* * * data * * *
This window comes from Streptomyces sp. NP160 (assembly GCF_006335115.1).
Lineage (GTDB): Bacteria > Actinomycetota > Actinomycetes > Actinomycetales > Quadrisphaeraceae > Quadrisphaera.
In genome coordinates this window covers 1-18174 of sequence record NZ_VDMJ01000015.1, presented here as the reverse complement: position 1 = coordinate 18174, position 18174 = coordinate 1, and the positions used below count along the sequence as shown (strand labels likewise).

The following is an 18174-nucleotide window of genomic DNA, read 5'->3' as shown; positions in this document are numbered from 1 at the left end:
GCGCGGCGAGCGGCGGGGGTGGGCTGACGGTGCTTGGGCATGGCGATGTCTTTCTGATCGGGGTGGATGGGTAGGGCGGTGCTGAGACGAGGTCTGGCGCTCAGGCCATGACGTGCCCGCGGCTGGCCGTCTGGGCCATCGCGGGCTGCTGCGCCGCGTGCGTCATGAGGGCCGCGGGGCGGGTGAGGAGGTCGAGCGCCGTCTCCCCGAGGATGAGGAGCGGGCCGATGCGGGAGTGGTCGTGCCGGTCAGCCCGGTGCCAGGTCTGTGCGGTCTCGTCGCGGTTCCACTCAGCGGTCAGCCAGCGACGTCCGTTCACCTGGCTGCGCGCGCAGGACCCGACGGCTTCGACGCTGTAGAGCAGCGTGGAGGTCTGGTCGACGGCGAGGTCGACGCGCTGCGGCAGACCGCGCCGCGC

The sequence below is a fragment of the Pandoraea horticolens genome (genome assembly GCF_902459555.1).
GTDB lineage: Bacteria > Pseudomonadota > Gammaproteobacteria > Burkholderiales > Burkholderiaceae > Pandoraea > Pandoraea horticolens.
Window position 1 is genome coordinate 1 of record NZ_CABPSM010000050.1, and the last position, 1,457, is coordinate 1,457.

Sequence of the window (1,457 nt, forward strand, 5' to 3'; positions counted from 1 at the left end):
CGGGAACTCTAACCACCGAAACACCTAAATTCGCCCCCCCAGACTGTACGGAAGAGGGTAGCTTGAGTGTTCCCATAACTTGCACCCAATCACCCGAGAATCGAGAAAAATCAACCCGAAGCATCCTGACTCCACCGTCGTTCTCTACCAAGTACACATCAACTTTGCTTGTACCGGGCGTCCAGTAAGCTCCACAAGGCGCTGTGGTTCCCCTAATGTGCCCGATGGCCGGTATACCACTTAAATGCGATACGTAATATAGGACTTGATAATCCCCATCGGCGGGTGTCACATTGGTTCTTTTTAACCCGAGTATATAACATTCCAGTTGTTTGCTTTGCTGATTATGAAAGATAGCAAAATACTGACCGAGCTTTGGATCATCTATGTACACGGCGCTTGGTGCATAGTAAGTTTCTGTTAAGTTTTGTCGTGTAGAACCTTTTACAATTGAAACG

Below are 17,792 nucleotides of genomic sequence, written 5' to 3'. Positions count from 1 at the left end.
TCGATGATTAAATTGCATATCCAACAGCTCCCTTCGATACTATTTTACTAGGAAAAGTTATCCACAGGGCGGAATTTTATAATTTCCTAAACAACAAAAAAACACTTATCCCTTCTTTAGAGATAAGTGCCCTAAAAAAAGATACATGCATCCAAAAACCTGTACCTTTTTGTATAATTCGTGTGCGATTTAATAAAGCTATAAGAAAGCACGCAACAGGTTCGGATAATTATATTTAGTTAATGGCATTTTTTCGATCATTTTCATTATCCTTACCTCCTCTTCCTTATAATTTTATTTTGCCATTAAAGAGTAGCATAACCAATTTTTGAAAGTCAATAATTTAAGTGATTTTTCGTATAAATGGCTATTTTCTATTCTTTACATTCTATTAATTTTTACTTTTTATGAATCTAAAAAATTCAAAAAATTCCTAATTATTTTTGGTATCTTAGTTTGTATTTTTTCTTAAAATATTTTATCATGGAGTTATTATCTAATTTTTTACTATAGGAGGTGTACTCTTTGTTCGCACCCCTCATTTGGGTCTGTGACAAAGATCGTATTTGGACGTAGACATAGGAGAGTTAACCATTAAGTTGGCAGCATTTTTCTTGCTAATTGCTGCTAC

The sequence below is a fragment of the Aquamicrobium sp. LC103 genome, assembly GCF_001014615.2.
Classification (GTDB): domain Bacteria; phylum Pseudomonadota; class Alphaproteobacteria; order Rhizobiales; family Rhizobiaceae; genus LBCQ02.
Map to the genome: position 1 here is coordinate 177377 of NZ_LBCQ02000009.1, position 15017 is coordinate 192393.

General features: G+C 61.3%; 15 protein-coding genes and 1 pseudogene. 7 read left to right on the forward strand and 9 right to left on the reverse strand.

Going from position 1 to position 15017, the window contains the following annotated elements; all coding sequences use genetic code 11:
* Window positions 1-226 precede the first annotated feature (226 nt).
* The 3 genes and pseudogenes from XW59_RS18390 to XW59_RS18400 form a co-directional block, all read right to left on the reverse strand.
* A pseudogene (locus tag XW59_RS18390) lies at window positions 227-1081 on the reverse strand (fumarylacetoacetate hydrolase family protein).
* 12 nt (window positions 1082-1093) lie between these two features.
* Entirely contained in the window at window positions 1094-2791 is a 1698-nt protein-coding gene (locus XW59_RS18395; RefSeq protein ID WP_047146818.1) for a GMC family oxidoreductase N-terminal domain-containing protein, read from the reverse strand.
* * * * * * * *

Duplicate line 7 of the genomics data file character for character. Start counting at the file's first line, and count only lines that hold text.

GTDB lineage: Bacteria > Pseudomonadota > Gammaproteobacteria > Burkholderiales > Burkholderiaceae > Pandoraea > Pandoraea horticolens.